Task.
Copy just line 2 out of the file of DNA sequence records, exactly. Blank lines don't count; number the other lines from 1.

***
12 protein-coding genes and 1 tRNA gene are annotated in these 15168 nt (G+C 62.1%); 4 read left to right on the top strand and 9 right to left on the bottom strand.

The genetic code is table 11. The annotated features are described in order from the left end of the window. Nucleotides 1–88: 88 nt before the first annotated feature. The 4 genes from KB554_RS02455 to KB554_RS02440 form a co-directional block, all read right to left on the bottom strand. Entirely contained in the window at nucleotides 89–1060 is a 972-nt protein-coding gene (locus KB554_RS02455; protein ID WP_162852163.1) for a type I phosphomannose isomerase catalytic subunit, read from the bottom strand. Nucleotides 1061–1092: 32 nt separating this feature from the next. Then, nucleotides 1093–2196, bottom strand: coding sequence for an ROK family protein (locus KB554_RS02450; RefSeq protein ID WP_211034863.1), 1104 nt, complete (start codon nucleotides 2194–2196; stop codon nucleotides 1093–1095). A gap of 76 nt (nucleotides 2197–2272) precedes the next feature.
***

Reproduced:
The genetic code is table 11. The annotated features are described in order from the left end of the window. Nucleotides 1–88: 88 nt before the first annotated feature. The 4 genes from KB554_RS02455 to KB554_RS02440 form a co-directional block, all read right to left on the bottom strand. Entirely contained in the window at nucleotides 89–1060 is a 972-nt protein-coding gene (locus KB554_RS02455; protein ID WP_162852163.1) for a type I phosphomannose isomerase catalytic subunit, read from the bottom strand. Nucleotides 1061–1092: 32 nt separating this feature from the next. Then, nucleotides 1093–2196, bottom strand: coding sequence for an ROK family protein (locus KB554_RS02450; RefSeq protein ID WP_211034863.1), 1104 nt, complete (start codon nucleotides 2194–2196; stop codon nucleotides 1093–1095). A gap of 76 nt (nucleotides 2197–2272) precedes the next feature.